This article was published in Australian Dictionary of Biography, Volume 15, (MUP), 2000
Alfred Horatio Martin (1883-1953), psychologist, was born on 9 May 1883 at Cosham, Hampshire, England, third son of Edwin Paddon Martin (d.1891), a master linen draper, and his wife Frances Mary Ralph, née Green. In 1886 the Martins emigrated to Sydney where Edwin opened a mercery and drapery store at Petersham. With his death, the family was impoverished. Alfred left school at the age of 13 and worked briefly in the Treasury before being employed as a pupil-teacher, from June 1898 at Camdenville Public School. In 1902 he attended Fort Street Training School. He taught in Sydney, and at Narrabri (1907-11) and Glen Innes (1911-13). At St Cyprian's Anglican Church, Narrabri, on 16 September 1911 he married Bertha Christina Ross, a fellow schoolteacher.
Posted to Granville Public School in 1913, Martin became a part-time student at the University of Sydney (B.A., 1917; M.A., 1919). He twice graduated with first-class honours and the University medal in philosophy. Awarded the James King of Irrawang travelling scholarship in 1919, he studied experimental psychology under E. L. Thorndike and R. S. Woodworth at Teachers College, Columbia University (Ph.D., 1921), United States of America. Martin returned to Sydney in 1921 and joined Henry Tasman Lovell, associate-professor of psychology at the university; he was given responsibility for teaching experimental psychology, and for setting up an experimental laboratory.
A foundation member (1923) and general secretary (1923-28) of the Australasian Association of Psychology and Philosophy, Martin was a prolific contributor to its journal. In October 1926, with the assistance of the Sydney Chamber of Commerce, he established the Australian Institute of Industrial Psychology. Under his directorship it pioneered—especially during the 1930s—the construction and application of aptitude tests for vocational guidance and selection. He used the institute as an adjunct to his work at the university: many of the theories which he expounded to his students were put into practice at the institute. He encouraged the A.I.I.P. to provide a number of community services, including a 'Worry Clinic' for young job-seekers and their parents, lectures and radio broadcasts on basic and applied psychology, and a range of pamphlets. The institute's role declined during World War II due to its failure to procure army contracts.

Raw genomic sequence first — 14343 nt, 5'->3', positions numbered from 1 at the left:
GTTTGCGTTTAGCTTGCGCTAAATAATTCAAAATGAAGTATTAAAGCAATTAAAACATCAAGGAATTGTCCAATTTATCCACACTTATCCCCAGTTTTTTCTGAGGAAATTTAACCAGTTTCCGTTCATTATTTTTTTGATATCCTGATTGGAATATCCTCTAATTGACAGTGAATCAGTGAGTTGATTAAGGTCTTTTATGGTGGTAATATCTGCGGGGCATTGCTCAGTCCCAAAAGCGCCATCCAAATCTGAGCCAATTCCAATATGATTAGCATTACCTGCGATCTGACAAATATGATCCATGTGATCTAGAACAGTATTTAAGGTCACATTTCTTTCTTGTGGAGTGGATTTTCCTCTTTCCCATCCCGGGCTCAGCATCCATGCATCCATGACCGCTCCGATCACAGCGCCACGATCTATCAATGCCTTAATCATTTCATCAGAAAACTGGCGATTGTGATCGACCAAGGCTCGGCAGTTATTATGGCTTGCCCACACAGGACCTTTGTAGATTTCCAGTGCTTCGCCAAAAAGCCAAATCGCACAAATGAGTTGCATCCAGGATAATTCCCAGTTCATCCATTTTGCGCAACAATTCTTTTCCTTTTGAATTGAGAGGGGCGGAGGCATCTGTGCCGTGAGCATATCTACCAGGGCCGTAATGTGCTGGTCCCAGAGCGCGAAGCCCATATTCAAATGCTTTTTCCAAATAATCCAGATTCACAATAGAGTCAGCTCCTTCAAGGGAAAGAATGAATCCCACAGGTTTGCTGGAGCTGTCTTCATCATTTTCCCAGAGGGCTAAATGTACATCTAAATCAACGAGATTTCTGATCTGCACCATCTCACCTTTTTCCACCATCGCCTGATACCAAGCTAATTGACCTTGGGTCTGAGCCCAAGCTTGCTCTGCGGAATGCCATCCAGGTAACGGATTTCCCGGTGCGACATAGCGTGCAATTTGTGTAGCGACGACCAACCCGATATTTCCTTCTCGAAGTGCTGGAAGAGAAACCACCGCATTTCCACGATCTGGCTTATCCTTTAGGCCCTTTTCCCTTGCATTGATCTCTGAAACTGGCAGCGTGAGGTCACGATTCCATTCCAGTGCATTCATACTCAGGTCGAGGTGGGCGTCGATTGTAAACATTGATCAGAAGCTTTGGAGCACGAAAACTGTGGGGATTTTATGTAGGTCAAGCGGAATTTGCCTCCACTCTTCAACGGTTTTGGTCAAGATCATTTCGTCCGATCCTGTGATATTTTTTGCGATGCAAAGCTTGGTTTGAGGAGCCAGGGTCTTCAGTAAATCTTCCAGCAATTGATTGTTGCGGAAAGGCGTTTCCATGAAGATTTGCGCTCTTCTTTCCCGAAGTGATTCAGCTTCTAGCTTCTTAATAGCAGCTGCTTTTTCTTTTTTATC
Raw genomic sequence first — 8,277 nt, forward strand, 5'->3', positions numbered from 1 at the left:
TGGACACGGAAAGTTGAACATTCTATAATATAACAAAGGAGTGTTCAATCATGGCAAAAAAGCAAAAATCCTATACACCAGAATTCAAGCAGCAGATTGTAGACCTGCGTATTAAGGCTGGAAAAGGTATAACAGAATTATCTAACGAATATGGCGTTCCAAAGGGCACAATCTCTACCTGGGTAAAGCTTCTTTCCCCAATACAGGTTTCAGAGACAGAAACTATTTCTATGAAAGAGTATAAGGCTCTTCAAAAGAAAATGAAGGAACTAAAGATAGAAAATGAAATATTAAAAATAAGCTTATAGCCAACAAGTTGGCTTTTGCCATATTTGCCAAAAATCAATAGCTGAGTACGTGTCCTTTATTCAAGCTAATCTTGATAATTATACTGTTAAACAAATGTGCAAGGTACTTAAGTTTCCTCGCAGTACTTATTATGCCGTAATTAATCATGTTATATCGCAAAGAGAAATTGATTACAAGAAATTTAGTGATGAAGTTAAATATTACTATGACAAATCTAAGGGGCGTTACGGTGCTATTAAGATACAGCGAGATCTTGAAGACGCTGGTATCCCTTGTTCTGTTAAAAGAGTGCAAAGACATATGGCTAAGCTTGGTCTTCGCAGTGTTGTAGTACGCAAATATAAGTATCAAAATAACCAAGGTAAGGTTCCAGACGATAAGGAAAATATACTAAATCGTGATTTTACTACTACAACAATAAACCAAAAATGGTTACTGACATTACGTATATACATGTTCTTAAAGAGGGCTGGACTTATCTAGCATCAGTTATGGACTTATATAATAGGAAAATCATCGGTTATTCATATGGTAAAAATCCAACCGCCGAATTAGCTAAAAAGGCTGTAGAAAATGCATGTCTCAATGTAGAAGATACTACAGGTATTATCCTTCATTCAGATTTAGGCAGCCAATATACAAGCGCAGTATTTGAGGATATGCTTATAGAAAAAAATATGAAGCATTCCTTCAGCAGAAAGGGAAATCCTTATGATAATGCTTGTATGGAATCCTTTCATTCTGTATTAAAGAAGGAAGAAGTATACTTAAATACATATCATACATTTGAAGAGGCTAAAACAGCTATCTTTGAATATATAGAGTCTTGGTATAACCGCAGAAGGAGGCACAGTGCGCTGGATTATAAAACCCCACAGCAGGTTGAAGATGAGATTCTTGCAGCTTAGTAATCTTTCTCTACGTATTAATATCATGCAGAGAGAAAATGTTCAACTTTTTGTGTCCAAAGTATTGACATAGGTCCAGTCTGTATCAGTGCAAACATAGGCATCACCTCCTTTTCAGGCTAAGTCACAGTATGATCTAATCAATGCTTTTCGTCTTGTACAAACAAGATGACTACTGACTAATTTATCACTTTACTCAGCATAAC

Martin was an imposing figure, barrel chested and square chinned, with a sharp wit and quick mind. He was known for his abrasiveness and short temper. In 1947 he accepted a position at the University of Tasmania. Arriving in Hobart early in 1948, he suffered a debilitating stroke in late March and was forced to return to Sydney. He entered the New South Wales Home for Incurables, Ryde. Survived by his wife and two daughters, he died there of complications of cerebral and vascular disease on 31 March 1953 and was cremated. His daughter Leonie became a prominent psychologist in Hobart. Martin was a pioneer in his field. Although not an original thinker, he adapted the best of overseas developments in applied psychology for use in Australia.
Peter Brandon, 'Martin, Alfred Horatio (1883–1953)', Australian Dictionary of Biography, National Centre of Biography, Australian National University, http://adb.anu.edu.au/biography/martin-alfred-horatio-11067/text19699, accessed 6 December 2013.
This article was first published in hardcopy in Australian Dictionary of Biography, Volume 15, (MUP), 2000